- Bank of Canada’s overnight rate remains 0.25%.
- Quantitative easing is ending.
- Pandemic-related factors pushing short-term inflation higher are more persistent than expected.
There was no change in the Bank of Canada's (BoC) overnight rate at October’s interest rate announcement – the target remains at 0.25%. Overall, the Bank says it is committed to holding the policy interest rate steady until slack in the economy is absorbed.
Perhaps more interestingly, the Bank is ending its quantitative easing (QE) program and moving into what it calls the reinvestment phase, during which it will purchase government bonds only to replace those that are maturing.
While the BoC’s stance on COVID-19 remains the same (variant strains still pose a risk to the recovery that’s being driven by restrictions easing and the continuation of vaccine rollouts), the Bank's language about inflation is notable. “The main forces pushing up prices now appear to be stronger and more persistent than previously thought.” That said, the Bank still believes the spike in inflation is temporary.
“Pandemic-related disruptions to production and transportation are constraining growth. Inflation rates have increased in many countries, boosted by these supply bottlenecks and higher energy prices,” they add.
Growth expectations lower now, higher later
As a result of these supply-side constraints, growth has been pushed out. The Bank projects that the global economy will grow by 6.5% in 2021, by 4.25% in 2022 and about 3.5% in 2023 in the October Monetary Policy Report (MPR). This compares to 7%, 4.5% and 3% previously projected in the July MPR.
In Canada, the Bank now forecasts that the economy will grow by 5% this year before moderating to 4.25% in 2022 (this is down from 6% and 4.5%). In 2023, growth is expected to come in at 3.75%, up from the 3% previously anticipated.
Inflation will remain elevated in the short term
The Bank says it now expects inflation to remain elevated into next year before easing back to the 2% target in the later part of 2022. Among the reasons for higher inflation, the Bank says about one-third of inflation in the fourth quarter is projected to come from higher energy prices, ongoing supply disruptions and the rebound in demand for in-person services.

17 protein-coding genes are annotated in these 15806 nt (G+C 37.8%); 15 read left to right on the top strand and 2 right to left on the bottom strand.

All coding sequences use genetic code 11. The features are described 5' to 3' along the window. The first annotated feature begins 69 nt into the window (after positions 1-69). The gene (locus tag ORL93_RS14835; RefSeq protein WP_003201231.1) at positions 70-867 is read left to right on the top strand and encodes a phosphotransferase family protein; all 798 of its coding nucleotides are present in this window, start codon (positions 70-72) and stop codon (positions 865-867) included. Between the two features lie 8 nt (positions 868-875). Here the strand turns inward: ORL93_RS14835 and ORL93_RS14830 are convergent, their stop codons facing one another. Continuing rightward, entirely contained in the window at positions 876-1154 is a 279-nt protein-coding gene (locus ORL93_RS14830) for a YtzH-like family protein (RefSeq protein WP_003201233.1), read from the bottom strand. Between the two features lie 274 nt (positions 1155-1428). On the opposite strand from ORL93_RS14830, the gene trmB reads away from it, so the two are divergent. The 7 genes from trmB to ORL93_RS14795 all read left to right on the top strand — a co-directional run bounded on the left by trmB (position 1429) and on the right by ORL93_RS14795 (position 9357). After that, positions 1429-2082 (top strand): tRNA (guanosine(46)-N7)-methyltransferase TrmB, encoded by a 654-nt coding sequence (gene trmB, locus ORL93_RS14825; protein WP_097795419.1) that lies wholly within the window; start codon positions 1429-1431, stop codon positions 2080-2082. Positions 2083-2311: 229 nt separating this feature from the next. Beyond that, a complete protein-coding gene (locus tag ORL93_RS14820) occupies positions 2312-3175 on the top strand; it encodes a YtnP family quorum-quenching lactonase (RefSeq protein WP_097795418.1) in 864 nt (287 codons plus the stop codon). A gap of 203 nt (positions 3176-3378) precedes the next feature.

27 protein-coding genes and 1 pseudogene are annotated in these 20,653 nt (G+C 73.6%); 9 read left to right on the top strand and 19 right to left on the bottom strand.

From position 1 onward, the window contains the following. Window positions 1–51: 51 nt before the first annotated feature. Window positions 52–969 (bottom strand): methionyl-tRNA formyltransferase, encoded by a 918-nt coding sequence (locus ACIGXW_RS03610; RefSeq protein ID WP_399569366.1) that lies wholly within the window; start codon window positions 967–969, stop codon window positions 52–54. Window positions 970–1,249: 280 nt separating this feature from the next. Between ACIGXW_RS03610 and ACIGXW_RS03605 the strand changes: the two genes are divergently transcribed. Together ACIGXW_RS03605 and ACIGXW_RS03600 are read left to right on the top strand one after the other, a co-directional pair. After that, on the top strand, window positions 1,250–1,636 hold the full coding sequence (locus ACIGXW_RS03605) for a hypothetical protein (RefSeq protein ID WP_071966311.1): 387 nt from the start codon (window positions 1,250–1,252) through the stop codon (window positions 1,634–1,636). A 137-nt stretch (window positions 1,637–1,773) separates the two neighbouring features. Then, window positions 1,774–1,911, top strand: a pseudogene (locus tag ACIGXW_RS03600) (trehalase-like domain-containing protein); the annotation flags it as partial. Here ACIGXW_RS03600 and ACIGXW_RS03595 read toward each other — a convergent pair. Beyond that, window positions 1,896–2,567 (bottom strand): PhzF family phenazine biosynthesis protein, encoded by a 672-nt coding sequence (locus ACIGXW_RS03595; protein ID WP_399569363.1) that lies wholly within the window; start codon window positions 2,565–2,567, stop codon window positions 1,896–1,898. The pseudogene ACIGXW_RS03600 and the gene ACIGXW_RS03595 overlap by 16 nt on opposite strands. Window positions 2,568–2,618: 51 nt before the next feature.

Inflation has become a slightly bigger concern for the BoC, stating “The Bank is closely watching inflation expectations and labour costs to ensure that the temporary forces pushing up prices do not become embedded in ongoing inflation.”
Markets react accordingly
We saw short-term yields on the Canadian government bond yield curve increase materially and the Canadian dollar appreciate against the U.S. dollar following the quantitative easing news and the increased likelihood of multiple interest rate hikes over the next two years. Equity markets dropped following the announcement, but the root cause is likely global given foreign markets also took a hit.
Supportive conditions remain
The Banks says the output gap is believed to have narrowed in recent months. With economic slack being absorbed sometime in the middle of 2022, it is more likely that rate hikes will now be required earlier than previously expected. However, financial conditions remain supportive of equity markets.
Within our portfolios, we remain underweight fixed income relative to equities. Within our fixed income exposure, we continue to hold a shorter than benchmark duration position. With tapering expected along with rate hikes in the near future, we expect the yield curve to flatten and have positioned accordingly.
Although we are still overweight equities overall, particularly to U.S. and international markets, it is worth noting that this overweight has trended downwards in recent quarters. For more information about this, or about any of your holdings, please contact your MD Advisor*.
The BoC’s next interest rate announcement is scheduled for December 8, 2021.
* MD Advisor refers to an MD Management Limited Financial Consultant or Investment Advisor (in Quebec).
The above information should not be construed as offering specific financial, investment, foreign or domestic taxation, legal, accounting or similar professional advice nor is it intended to replace the advice of independent tax, accounting or legal professionals.